It’s getting to be that time of year: weeks of progressively colder weather, nostalgia and food; half of the music on the radio from now until January will have sleigh bells; higher gas bills; car accidents; ham. But most of all, it’s the time of the season for lists.

The end of the year is a consolidation of tastemaking. Over the next month, writers from O Magazine to Impose will compile lists of the year’s music, lists of the “best,” the “favorites” and maybe the “worst.” They’re guaranteed to get read, they’re fun to make and there will probably be one in the Daily in a month’s time.

But I have a love-hate relationship with lists. On the one hand, I think they’re an engaging way to share tastes and bite into that communal spirit of pop music. On the other, they’re cheap, narrow attempts at preserving a brand image, sometimes pushing a bottom line.

Lists can serve many purposes. I like to think of them as trading cards, or a scrapbook. Every once in a while it’s fun to reflect on favorites and proudest finds, then argue with other people who don’t think the same way and wax lovingly with those who do. There’s a satisfying sort of communion when you share favorite albums or songs with other people. Because the question is bigger than what you liked or what you listened to. It’s a chance for us to ask, “What does this music say about me? How can I present myself through taste? What do people think of me?”

For a magazine or newspaper staff, making a list can be an entertaining and frustrating experience in posturing, community and cronyism. It’s hard to deny the impact of hip sites like Pitchfork or Gorilla vs. Bear’s tastemaking. When they put out a “Best-Of” list, everybody’s paying attention. But the Internet has afforded us not only a wider mine of music to explore, but an even wider mine of opinion. Tastemaking is infinite now. For some sources, it’s a chance to push a financial agenda, and keep customers biting for more. For others, it’s a chance to say, “Look how cool I am.”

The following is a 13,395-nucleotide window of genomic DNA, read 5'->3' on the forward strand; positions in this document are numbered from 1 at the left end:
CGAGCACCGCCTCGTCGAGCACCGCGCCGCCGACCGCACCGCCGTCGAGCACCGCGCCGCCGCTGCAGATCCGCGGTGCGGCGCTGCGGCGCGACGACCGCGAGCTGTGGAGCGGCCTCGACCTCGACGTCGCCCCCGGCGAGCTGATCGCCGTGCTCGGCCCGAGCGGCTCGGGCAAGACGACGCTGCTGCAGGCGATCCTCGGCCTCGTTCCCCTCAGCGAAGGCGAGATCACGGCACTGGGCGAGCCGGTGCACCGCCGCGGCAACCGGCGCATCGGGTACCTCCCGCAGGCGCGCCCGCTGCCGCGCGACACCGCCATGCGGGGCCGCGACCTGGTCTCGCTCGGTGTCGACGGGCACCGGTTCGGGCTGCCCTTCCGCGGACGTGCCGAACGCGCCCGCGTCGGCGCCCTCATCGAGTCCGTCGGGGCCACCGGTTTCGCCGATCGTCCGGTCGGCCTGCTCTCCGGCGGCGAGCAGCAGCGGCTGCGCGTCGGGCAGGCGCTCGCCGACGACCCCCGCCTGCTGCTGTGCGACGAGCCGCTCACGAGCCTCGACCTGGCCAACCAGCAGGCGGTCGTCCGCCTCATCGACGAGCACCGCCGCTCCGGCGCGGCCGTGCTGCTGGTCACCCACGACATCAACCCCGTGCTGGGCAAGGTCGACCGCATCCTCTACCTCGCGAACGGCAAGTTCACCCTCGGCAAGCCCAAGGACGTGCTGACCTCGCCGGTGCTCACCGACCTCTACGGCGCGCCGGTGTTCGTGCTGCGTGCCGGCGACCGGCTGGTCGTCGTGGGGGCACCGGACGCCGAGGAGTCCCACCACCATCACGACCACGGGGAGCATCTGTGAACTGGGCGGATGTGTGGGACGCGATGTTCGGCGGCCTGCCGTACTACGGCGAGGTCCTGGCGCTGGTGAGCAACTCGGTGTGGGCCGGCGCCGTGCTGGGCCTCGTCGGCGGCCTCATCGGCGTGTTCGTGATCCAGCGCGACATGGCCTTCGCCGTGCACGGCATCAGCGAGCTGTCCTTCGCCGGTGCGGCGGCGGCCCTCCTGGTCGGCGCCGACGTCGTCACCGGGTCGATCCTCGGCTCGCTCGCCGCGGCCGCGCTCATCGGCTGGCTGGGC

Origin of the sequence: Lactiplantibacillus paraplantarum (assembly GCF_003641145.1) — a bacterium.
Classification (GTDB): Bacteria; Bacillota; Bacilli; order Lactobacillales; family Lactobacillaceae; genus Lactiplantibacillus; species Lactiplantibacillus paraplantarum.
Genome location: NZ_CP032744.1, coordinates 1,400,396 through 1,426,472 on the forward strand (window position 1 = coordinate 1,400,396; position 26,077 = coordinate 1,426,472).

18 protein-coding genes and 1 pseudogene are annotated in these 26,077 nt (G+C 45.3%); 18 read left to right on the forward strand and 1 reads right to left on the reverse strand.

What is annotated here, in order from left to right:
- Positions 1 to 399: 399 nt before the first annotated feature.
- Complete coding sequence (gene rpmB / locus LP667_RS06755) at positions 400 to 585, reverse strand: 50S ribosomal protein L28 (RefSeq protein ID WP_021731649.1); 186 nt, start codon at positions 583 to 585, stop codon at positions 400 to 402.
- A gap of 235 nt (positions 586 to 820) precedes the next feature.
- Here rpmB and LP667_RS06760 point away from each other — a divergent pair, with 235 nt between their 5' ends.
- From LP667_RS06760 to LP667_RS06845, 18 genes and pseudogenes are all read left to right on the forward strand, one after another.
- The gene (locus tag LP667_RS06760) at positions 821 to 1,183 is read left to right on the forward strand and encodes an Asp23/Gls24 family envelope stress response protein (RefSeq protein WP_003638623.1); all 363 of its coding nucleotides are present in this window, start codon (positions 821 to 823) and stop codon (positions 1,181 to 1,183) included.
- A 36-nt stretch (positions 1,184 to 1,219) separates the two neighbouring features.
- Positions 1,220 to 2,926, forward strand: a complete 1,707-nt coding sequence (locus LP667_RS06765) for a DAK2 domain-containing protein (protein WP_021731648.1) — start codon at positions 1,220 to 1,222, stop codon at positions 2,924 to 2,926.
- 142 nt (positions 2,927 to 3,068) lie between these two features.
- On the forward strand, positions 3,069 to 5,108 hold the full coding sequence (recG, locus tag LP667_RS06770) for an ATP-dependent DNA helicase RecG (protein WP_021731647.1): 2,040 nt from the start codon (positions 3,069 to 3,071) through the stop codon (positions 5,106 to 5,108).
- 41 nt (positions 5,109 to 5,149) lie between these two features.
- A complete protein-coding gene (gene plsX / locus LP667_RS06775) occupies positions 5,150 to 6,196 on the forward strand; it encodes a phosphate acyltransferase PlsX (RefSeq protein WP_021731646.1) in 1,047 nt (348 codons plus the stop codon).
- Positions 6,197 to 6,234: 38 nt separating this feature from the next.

Lists, especially when they start to repeat themselves, can lock out lots of music that gets ignored. If you’re casually digging through the albums of past decades, what’s the easiest way to find some taste-tested classics? Lists. Easy way to affirm a flimsy opinion of “your” favorite album? Find it on a list. Back it up with a “high score.” When we settle for lists, without engaging in the music itself, we’re doing nobody favors. When songs, artists and albums become numbers, badges and cudgels with which we wield our subjective pretension, it’s not about the music anymore.

To a certain extent, that’s what lists are. A chance for us to take individual stake in the music we had no part of. A chance to express ourselves. But lists should expand our horizons, not close them. I’ve found some of my favorite music in lists. I have fun thinking them up. But I try to remember that a list is a list, and it doesn’t come close to listening.

My 2010 list will never be finished. Some of the songs aren’t written and half of them didn’t come out this year. My favorite music of the year was the music I dug and “discovered” and that found a place in my life. Some of it came out last month, some of it 50 years ago. Some of it I can’t play on a stereo. Songs I wrote, songs I sang and songs I heard other people play — it’s the music that meant the most to me this year. Does it make me cool? No. Does it lock me out of the conversation with the “bests” and the “classics?” Maybe. But I’m okay with that. Because maybe Sgt. Pepper’s was always overrated.

Leave a comment

Your email address will not be published.